2. says:

    Book Reviewed by Stacey on www.whisperingstories.comIn barrister turned author Sarah Langford s book, In Your Defence Stories of Life and Law , we meet eleven clients that Sarah represented or had legal dealings with and which their stories had have stayed with her The cases are varied and whilst some were handled in the family courts, others were serious enough to go before the Crown.Each chapter is a new case At the beginning, you are given the clients name, where they were tried and the law which their crime comes under For example, the first case is that of Dominic who was tried at Oxford Magistrate Court and Oxford Crown Court The legal issue is covered under Children and Young Persons Act 1933, Section 50 Age of Criminal Responsibility.Each case is unique and they were all very interesting Some were heartbreaking, whilst others were heartwarming The book does read like a fictional story, yet you are conscious that it is all real You not only get to find out about the clients but also about Sarah herself too Some stories are also truly harrowing, whilst others might have you wanting to know why Sarah would take the case on.The book was riveting and I felt fully engaged the whole way through I do like criminal case stories, whether real or fictional, so this book was right up my alley It was an interesting look at the UK s criminal justice service and how it works I was surprised to learn how close to the court case that Sarah gets the paperwork, sometimes only a matter of hours before.Sarah s voice comes across so clear and she has a way of engaging the reader The words just flowed naturally and I would love to have read about cases as I was that intrigued in Sarah s legal world.

  3. says:

    I would like to thank the publishers Doubleday Books for sending me a physical ARC of In Your Defence in exchange for an honest review This one did take me a while to read but that was basically I found all of the case stories inspired by real life court cases extremely interesting The author herself works in law as a defence barrister and In Your Defence chronicles a selection of her most memorable cases from her time in the courtroom Some of them contained topics that were hard to read about since as rape, drugs and an abusive relationship but I liked how each case story got to the point and the majority of backstory was interesting to read about I appreciated the notes section at the back of my ARC copy which talks about various laws in greater detail, in a way that is easy to understand The pacing did drag a little but overall, it was a good real life experience and one I can recommend

  4. says:

    3.5 starsErm for me this was a book of two parts, there was the frustrated author air to this in parts, the wispy tendrils of the morning fog were ever evident on the cold ground But when you get to the meat and two veg of it this is a unique and thought provoking book that does not pull its punches The family Court chapters are particularly hard if you are a parent Worth a read when it comes out on paperback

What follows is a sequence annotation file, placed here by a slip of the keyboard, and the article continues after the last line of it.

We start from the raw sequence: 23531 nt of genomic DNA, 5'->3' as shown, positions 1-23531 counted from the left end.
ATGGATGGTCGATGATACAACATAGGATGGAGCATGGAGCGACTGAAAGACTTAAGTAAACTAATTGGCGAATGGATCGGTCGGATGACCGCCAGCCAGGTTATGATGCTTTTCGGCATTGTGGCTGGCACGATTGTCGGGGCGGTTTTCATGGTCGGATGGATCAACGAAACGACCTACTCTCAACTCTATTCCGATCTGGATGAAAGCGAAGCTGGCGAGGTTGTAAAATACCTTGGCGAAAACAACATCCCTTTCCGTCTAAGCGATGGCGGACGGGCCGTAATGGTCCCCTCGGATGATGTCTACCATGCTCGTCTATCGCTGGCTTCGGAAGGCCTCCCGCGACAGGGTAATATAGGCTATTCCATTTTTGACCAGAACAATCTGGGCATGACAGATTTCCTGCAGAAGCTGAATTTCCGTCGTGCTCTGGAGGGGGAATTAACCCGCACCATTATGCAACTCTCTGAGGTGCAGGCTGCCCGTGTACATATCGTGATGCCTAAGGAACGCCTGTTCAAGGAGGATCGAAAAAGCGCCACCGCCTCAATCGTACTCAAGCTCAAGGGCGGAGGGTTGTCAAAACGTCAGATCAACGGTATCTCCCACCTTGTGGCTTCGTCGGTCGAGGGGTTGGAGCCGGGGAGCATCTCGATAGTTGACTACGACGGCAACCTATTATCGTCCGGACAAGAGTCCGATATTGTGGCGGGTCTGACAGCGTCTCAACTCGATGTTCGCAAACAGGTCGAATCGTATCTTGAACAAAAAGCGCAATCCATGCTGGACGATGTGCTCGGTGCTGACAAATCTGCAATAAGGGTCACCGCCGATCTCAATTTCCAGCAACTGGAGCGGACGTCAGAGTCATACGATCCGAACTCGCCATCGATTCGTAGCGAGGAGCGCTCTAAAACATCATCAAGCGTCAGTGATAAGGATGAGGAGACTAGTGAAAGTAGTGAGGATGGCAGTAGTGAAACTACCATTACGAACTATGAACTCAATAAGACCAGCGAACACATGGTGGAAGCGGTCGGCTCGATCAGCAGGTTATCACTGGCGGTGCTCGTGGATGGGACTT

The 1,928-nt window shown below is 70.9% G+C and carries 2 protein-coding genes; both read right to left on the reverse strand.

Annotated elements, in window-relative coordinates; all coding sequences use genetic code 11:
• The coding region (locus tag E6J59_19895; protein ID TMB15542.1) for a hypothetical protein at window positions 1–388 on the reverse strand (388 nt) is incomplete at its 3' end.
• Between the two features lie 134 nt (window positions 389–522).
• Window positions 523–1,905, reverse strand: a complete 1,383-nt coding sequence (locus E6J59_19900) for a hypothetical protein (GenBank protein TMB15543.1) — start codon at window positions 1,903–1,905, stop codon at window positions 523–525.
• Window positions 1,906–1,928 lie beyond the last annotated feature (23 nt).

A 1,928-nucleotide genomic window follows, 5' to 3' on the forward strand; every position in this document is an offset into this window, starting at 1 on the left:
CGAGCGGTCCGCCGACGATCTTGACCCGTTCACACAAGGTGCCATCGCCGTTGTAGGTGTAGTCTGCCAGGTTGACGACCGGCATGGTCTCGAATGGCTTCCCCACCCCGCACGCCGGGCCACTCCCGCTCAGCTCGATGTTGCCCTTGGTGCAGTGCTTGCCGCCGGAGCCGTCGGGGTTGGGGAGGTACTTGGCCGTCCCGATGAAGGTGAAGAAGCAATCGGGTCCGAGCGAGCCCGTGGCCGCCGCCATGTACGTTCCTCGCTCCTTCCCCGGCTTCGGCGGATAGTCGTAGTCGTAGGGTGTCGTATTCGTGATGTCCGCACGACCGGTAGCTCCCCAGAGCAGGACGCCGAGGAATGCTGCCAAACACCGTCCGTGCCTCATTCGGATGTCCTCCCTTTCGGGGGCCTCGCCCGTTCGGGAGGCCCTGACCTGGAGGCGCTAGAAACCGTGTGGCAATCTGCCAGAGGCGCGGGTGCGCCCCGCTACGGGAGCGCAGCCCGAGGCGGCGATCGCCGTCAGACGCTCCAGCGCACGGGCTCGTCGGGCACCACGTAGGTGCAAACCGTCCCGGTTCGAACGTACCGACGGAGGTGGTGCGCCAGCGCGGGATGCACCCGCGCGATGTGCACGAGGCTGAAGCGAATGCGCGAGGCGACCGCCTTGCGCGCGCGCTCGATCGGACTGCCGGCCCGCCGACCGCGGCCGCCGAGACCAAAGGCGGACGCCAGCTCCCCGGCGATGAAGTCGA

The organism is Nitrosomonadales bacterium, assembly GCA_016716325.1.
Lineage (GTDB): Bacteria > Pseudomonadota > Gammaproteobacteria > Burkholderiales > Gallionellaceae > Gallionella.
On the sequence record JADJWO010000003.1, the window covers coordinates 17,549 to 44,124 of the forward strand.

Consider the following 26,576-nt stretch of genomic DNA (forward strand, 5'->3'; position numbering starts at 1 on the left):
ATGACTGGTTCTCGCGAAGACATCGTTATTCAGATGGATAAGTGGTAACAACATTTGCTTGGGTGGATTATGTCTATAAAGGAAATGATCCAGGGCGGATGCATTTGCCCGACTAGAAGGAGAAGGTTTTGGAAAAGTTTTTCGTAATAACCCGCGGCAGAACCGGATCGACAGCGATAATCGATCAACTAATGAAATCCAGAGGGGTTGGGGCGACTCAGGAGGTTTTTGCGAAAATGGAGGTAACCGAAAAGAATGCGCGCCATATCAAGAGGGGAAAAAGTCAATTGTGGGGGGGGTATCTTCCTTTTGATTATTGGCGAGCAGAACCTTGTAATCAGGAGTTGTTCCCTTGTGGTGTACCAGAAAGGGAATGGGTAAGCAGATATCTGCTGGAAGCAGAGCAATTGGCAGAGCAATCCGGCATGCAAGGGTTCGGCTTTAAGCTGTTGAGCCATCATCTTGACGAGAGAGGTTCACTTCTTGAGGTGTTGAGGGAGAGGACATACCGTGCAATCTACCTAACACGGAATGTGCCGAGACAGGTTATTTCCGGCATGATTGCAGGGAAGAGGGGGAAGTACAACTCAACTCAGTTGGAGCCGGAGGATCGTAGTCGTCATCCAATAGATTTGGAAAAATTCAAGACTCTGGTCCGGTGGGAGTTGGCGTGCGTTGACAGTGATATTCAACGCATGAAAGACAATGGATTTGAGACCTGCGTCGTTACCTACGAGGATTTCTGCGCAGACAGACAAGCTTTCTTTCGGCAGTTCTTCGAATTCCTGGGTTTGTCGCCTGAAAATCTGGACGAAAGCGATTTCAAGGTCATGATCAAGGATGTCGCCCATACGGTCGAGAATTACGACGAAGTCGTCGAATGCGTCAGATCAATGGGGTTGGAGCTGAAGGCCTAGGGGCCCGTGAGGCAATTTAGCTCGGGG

5. says:

    Fascinating book I ve always loved anything to do with the law and this makes for interesting reading Sarah Langford has been involved in a wide range of cases and shares 11 of them in this book, having changed some details to anonymise the people involved It gives a good look at the workings of both the criminal and family courts and how the smallest details can make all the difference It only loses a star because it has notes on the text, but I didn t realise til the end of the book as it s mentioned very briefly at the beginning and there are no references, numbers etc throughout the text Would have been better to reference it so you can read the notes as you re reading through the stories

  6. says:

    Great read I love British Law and the workings of it Interesting cases Enjoyed feeding the author s description of the court buildings set the scene perfectly.

  7. says:

    Highly interesting book, walks you through the opaque world of family and criminal court This book paints a realistic and appreciative view of parts of the UK legal system Highly appreciated reading about the chaos of families entering a system designed with lawyers and barristers at the heart, alone and representing themselves.Legal aid cuts mentioned throughout which is to be expected also like the reference to the ramshackle nature of many of our Magistrates Courts.Oddly enough I d even like to have seen about predictable fraud cases as the author put it, but I guess they made for a less interesting moral narrative.Very easy to read, definitely worth it if you want a slice of the moral and social dilemmas you encounter being family and criminal court barrister.

  8. says:

    An enjoyable read and an interesting insight into the judicial system My only negatives are that I d have preferred details about the cases and less about the author I know there were notes at the end but it would have made sense to me if these had been with the cases I also found some of the language, particularly at the end of chapters, a bit flowery If I could give this 3.5 stars I would.

  9. says:

    The antithesis of the simplistic tweet news headline culture, this is a careful, humane, eloquent, honest and actually loving description of the English legal system More specifically, In Your Defence is a contemporary account of the work of an ordinary Barrister, plying their trade in the run of the mill magistrate and Crown courts in the south of England, practising in criminal defence and the family courts Surprising in its ordinariness, the work described is far from the world of the elite, glamorous and very well paid QCs practising in the famous London courts Instead we re shown a picture of contemporary England through 11 cases and 11 clients that Sarah Langford has represented Not always an easy read as the heartbreaking and woeful scenarios are laid out, but in giving us such a descriptive and accessible account it feels that a public service has been delivered.

  10. says:

    Excellent, just excellent Beautifully written, poignant and rich and most importantly, legally correct This was most definitely written by someone whose eyes have been in the courtroom and experienced the law with such intimacy and to such an extent that no laypeople or even solicitors like myself can ever hope to ever come close.